Personal Finance

Want to Switch Banks? Here’s How to Do It.

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There’s lots of talk lately about people switching banks. An announcement by Bank of America that it would charge customers $5 a month to make purchases with their debit cards (though they and other banks have backpedaled recently), coupled with increased attention to the Occupy Wall Street Movement, has focused a spotlight on growing outrage over the fees charged by some of America’s largest banks.

All that discontent may culminate on Nov. 5, which some activists have declared will be a national “Bank Transfer Day.” Organizers hope that many consumers will decide to remove their money from major banks such as BofA, Chase and Wells Fargo, and open new accounts with smaller banks and credit unions.

[Article: BofA and Fellow Big Banks Drop Debit Card Fees]

“I started this because I felt like many of you do. I was tired—tired of the fee increases, tired of not being able to access my money when I need to, tired of them using what little money I have to oppress my brothers & sisters,” according to a statement by a woman named Kristen Christian, who says she founded the bank transfer movement. (Incidentally, Christian will be a guest on The Credit Line radio show hosted by Credit.com chairman and co-founder, Adam Levin this Saturday Nov. 5 at Noon ET/9 a.m. PT, streaming live on Los Angeles’ KFWB 980 AM.)

But switching banks is not as simple as marching into your local branch and demanding your money. Especially when so many people have their paychecks deposited automatically into their accounts, and use bank web sites to pay their bills, transferring to a new bank takes a bit more planning now than it used to.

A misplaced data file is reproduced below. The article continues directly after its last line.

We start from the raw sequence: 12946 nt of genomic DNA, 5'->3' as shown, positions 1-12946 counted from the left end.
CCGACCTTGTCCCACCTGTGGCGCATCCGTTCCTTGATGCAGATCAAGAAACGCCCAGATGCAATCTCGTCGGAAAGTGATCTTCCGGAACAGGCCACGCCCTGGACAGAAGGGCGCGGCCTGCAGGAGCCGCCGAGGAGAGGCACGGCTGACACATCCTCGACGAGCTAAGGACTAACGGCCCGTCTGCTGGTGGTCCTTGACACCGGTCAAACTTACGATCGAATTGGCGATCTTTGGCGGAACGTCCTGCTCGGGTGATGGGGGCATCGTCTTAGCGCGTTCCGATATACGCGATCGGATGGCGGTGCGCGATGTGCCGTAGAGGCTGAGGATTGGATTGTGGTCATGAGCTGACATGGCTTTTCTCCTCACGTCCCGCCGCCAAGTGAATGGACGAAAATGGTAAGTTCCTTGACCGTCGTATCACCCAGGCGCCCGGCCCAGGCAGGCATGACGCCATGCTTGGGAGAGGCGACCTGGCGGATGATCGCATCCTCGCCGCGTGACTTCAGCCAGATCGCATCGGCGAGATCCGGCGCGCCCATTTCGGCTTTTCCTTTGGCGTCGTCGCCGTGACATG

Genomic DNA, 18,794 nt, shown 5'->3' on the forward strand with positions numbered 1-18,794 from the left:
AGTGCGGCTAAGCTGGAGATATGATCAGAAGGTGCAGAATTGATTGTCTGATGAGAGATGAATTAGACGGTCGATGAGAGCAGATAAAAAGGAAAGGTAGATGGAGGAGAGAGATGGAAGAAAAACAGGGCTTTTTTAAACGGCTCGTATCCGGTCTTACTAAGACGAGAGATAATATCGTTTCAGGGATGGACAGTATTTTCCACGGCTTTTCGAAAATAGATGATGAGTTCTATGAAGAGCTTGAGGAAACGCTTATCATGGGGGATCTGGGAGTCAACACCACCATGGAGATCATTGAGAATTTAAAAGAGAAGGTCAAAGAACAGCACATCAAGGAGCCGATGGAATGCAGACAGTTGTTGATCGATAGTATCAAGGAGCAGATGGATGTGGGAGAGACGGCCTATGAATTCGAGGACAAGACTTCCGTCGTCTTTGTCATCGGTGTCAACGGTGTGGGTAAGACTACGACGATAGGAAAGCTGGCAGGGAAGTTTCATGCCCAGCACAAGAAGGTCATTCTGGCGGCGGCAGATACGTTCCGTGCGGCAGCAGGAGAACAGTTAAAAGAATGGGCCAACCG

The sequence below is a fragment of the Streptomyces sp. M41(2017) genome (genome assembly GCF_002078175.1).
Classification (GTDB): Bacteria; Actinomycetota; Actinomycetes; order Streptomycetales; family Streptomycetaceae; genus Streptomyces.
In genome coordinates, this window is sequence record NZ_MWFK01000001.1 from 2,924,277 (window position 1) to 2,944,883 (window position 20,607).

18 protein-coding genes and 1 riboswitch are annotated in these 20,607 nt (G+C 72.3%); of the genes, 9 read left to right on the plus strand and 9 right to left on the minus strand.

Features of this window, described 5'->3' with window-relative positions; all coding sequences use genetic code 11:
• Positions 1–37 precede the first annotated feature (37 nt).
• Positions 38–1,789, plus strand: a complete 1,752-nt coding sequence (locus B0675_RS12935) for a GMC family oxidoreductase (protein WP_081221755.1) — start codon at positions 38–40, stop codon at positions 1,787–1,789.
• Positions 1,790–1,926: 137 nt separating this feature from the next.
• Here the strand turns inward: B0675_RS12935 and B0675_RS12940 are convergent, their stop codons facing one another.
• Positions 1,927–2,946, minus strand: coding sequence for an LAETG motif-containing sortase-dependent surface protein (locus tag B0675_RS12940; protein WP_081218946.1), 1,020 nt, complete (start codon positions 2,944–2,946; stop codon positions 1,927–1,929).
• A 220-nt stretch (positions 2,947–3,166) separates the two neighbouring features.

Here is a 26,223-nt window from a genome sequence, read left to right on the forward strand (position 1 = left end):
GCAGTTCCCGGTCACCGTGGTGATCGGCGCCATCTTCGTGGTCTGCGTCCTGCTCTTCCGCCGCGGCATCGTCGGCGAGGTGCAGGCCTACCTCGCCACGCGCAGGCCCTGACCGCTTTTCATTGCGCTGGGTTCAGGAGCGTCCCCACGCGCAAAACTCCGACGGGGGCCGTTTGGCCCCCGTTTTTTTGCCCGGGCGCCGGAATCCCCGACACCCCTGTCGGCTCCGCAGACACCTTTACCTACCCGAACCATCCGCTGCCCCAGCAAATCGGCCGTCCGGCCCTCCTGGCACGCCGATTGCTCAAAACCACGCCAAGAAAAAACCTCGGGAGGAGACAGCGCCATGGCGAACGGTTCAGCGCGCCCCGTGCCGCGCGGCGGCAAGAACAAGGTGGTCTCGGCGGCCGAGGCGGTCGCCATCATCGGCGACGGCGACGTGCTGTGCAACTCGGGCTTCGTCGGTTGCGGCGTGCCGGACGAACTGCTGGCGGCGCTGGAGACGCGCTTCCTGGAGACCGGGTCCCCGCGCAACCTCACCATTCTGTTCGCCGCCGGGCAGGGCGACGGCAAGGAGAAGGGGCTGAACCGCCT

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“Banks want consumers to come back weekly instead of monthly,” says Mark Schwanhausser, a senior analyst at Javelin Strategy & Research who focuses on the banking industry. “It does make it harder to disentangle.”

That increased hassle makes it more important than ever that consumers weigh all their options. And if you do decide to switch, make sure you’re ready.

“Be prepared. Know what you need,” Schwanhausser says.

So we at Credit.com decided to offer this all-in-one tip sheet to take you through the entire process, from deciding whether to switch, through setting up your new bill payments and closing your old account. The process breaks down into three major decisions:

  • Should I switch banks?
  • Where should I go?
  • How do I switch?

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Should I Switch Banks? »

Image: Ken Banks, via Flickr.com

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  • Roger

    Good article. One thing many people fail to do is leverage their total bank relationship. Banks consider the mortgage balance you carry with them an asset; therefore, they’ll likely waive checking account fees etc. So if you have a mortgage at wells, citi, chase, etc. and are looking to switch checking accounts, be sure to check out what your mortgage lender has to offer on a checking account. If your mortgage and your checking acct are at the same bank, and you’re being charged bank fees, call to be sure the accounts are “linked”.

    If you have a bunch of excess cash sitting at the bank, you may want to move the savings balance to online places like ING, HSBC, CapitalOne, etc. that tend to pay much higher interest rates on savings (since they don’t have the same brick & mortar costs to pass along to you). My opinion, though I’m not an expert.

    Great article Mr. Maag, interesting stuff!

  • Pingback: Want to Switch Banks Here | How To Fix Your Credit Guide

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